Middlesbrough v Leeds United: Tony Pulis defends Marcelo Bielsa over spygate saga

MIDDLESBROUGH boss Tony Pulis has defended Leeds United head coach Marcelo Bielsa over his spying tactics, declaring: "You can have all the information in the world, it's about the players."

Friday, 8th February 2019, 9:47 am
Updated Saturday, 9th February 2019, 9:33 am
Middlesbrough boss Tony Pulis.

Leeds are waiting to see whether Bielsa's spying tactics will result in disciplinary action with the 'spygate' saga beginning when a scout working for United's head coach was stopped by police outside Derby County’s training ground last month.

Derby made a formal complaint to the League and Bielsa then held a press conference to reveal that he had sent for every opponent this season to be watched but defending his actions as within the rules and in any case gaining only minimal advantages.

Eleven clubs, including Derby, then sent a collective letter to the EFL demanding a full enquiry into Bielsa’s admission that he had previously sent scouts to watch every team in the Championship train.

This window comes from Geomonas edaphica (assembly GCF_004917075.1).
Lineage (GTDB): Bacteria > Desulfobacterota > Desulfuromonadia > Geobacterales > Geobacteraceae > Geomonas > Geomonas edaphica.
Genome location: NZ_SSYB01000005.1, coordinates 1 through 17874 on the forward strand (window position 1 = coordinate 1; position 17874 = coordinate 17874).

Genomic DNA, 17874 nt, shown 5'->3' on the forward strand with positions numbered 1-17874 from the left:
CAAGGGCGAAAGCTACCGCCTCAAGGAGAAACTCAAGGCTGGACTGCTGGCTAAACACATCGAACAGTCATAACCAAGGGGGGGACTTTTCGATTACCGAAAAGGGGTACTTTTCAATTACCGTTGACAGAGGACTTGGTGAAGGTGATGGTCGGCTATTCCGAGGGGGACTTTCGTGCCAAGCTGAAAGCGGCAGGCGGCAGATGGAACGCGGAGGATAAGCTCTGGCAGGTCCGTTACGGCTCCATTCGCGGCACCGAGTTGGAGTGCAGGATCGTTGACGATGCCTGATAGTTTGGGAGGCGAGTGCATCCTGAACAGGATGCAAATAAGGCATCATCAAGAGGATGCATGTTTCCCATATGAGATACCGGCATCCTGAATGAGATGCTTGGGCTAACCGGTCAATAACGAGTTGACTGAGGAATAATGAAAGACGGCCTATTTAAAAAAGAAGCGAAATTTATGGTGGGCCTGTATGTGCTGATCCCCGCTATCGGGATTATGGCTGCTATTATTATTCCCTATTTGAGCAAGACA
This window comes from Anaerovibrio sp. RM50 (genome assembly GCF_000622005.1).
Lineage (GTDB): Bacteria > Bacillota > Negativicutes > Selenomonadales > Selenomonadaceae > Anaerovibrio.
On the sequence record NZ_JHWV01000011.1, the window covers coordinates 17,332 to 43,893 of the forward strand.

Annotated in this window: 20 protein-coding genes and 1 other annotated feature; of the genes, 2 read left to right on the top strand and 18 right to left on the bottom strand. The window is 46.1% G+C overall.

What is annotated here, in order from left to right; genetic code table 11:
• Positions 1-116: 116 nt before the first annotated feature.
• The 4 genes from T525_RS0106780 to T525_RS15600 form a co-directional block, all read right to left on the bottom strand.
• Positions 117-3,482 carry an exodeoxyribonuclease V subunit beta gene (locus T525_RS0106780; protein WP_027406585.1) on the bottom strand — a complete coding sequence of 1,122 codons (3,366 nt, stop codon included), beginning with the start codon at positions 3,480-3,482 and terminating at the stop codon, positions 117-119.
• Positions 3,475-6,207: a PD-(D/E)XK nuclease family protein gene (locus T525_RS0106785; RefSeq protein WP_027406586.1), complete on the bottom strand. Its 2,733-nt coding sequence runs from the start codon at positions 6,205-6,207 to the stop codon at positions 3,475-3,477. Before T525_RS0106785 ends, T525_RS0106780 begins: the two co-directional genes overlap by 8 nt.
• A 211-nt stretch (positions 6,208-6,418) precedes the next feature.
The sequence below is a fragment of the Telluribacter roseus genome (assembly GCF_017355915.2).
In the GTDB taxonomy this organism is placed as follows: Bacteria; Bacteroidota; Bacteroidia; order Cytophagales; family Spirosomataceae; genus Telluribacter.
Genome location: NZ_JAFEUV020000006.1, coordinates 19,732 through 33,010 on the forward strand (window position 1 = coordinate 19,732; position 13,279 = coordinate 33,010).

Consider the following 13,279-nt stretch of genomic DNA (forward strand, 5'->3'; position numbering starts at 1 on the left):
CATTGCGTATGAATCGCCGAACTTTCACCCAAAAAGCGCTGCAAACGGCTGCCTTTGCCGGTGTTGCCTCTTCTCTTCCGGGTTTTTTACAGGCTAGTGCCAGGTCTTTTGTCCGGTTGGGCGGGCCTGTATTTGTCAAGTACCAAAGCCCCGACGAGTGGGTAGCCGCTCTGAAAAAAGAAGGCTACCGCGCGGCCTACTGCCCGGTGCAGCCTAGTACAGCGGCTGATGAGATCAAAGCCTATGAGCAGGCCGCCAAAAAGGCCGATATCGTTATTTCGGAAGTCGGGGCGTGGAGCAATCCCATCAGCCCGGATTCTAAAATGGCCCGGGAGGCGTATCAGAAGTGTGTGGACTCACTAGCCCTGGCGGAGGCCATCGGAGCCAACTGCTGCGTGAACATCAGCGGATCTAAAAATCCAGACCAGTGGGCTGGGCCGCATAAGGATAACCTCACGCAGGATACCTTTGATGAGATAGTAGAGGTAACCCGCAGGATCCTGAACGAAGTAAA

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The EFL and FA are still formally investigating the matter and the EFL's verdict is expected before Saturday's Championship clash at Middlesbrough following lengthy discussions amongst EFL board members.

But Boro boss Pulis is failing to see what the fuss is about with the 61-year-old arguing that every manager has other teams checked out and describing Bielsa as "a breath of fresh air."

Asked if he was surprised that the situation had still not been resolved, Pulis said: "As I've said before, we watch games, we do stuff that Marcelo has done differently but we are still doing it, we are still watching games and teams we've played and this, that and the other, you all do it in a different way.

"He has to do what he has to do and the authorities have to do what they have to do, I am just concerned about Middlesbrough Football Club.

"As I have said, I have got great respect for him, I have only met him once but I have looked at the way he has worked at Leeds and what he has done there and how he has achieved it and obviously people have told us about the way he prepares teams and the way he works.

"He is a very very dedicated man and really obsessed with football and the game so it will be interesting."

Asked if there was a difference between sending scouts to watch a match in a stadium to sending someone to watch a training session, Pulis smiled: "It's all a game.

"You can do whatever you want before a game, when the whistle goes those players go over that white line and they have been absolutely fantastic this year Leeds.

"For all that you talk about his preparations, what he has done, what he doesn't do, the players still have to go out and play.

"You can have all the information in the world but if they go out there and don't perform you have got no chance.